Afghanistan

Peoples Under Threat Ranking:
#5
2

Communities at risk

Hazara, Pashtun, Tajiks, Uzbeks, Turkmen, Baluchis

Summary

In Afghanistan, overall civilian casualties rose by 14 per cent in 2013, according to the UN assistance mission. Of 2,959 civilian deaths, most were due to indiscriminate bombings and other attacks by the Taliban and anti-government elements, although there was also an increase in the number of civilians killed in the course of operations by… Read more »

Peoples Under Threat Data

2014 Data Peoples under Threat value
Self-determination conflicts4
Major armed conflict2
Prior genocide / politicide1
Massive movement - refugees and IDPs9.2
Legacy of vengeance - group grievance9.2
Rise of factionalized elites9.4
Voice and Accountability-1.317
Political Stability-2.42
Rule of Law-1.723
OECD country risk classification7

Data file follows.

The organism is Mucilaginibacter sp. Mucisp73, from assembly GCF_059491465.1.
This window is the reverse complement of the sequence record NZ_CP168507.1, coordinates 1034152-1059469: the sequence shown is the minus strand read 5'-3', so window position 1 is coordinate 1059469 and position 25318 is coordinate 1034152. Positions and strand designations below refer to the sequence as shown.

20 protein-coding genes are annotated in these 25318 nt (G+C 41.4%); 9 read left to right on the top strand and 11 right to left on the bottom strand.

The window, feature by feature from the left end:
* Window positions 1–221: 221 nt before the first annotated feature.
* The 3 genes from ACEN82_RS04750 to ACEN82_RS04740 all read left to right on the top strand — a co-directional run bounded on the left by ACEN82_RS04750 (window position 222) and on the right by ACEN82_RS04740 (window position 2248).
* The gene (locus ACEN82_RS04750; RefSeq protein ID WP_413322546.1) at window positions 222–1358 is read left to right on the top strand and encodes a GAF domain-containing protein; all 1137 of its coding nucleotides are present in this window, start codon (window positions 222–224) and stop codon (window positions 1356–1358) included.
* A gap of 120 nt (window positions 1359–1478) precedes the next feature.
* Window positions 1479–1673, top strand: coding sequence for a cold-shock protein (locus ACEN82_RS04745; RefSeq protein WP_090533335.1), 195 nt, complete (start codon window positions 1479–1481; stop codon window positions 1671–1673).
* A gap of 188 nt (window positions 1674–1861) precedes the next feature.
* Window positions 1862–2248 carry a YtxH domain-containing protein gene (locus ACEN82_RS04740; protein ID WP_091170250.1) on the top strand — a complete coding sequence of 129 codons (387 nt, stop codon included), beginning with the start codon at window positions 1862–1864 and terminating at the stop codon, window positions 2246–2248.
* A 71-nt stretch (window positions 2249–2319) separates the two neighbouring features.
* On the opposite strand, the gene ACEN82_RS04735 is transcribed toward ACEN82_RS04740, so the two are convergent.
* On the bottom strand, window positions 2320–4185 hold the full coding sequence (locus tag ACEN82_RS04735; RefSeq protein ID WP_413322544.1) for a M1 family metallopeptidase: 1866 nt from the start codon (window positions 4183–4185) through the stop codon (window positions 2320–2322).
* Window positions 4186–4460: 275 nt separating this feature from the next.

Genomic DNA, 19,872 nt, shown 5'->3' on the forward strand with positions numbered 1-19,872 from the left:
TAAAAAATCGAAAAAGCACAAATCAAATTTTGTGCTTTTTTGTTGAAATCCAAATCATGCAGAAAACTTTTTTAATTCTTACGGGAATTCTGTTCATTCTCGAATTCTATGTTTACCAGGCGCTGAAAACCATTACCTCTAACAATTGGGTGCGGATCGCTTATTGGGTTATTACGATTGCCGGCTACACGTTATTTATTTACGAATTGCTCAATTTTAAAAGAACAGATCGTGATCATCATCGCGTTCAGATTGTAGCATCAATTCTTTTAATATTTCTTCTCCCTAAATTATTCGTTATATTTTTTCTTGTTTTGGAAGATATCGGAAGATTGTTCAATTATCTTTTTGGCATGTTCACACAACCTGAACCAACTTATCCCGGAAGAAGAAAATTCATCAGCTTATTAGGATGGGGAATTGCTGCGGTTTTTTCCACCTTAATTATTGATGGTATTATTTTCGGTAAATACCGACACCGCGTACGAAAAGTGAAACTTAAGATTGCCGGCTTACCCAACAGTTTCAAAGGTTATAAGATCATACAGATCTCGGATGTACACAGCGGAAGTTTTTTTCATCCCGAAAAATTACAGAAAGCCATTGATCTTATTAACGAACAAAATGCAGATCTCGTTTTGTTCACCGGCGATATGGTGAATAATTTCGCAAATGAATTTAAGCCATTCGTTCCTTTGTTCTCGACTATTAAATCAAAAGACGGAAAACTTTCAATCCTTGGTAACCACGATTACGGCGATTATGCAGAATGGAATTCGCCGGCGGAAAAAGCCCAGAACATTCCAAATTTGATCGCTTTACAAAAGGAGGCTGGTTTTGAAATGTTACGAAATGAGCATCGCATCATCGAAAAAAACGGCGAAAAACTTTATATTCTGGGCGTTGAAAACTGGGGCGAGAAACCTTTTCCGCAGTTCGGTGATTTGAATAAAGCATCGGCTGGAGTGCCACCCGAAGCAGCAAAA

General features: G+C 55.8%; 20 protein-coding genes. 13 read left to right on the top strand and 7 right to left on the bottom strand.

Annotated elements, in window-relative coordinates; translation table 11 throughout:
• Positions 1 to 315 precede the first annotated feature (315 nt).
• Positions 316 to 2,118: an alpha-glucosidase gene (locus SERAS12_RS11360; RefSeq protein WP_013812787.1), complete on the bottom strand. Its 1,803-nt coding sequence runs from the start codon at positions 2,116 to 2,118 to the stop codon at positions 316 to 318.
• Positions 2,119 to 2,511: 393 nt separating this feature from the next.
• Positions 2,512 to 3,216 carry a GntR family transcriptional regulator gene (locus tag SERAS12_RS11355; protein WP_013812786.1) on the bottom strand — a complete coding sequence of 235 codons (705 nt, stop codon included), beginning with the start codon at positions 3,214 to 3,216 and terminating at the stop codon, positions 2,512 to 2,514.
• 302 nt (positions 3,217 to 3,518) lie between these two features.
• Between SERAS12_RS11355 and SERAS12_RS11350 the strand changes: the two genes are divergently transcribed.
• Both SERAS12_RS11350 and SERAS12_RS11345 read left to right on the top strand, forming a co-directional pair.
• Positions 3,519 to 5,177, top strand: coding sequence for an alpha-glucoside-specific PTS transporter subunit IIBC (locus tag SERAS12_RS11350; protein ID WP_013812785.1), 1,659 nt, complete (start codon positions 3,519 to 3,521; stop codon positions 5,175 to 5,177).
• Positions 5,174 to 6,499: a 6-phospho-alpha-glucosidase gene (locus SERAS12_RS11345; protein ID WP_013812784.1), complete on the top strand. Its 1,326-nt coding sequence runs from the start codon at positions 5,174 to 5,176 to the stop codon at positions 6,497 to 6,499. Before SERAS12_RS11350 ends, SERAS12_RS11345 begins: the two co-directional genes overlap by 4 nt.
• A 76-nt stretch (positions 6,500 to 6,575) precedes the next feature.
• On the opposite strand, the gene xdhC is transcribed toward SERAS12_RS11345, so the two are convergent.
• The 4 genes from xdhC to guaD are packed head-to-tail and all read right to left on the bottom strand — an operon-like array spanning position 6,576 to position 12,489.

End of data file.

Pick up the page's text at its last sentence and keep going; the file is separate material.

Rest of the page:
TOTAL20.96

The overall measure for each country is based on a basket of 10 indicators. The number in each row is drawn from the source for that particular indicator. The sources of data and calculations used are detailed on the Notes to Table page. 

Background

In Afghanistan, overall civilian casualties rose by 14 per cent in 2013, according to the UN assistance mission. Of 2,959 civilian deaths, most were due to indiscriminate bombings and other attacks by the Taliban and anti-government elements, although there was also an increase in the number of civilians killed in the course of operations by pro-government forces. The start of the presidential election campaign in 2014 was marked by a rise in attacks by the Taliban, who have vowed to recapture more of the country after the scheduled departure of international troops by the end of the year. Meanwhile the National Front, a new alliance of Tajik, Uzbek and Hazara leaders, has announced its opposition to accommodation with the Pashtun-dominated Taliban.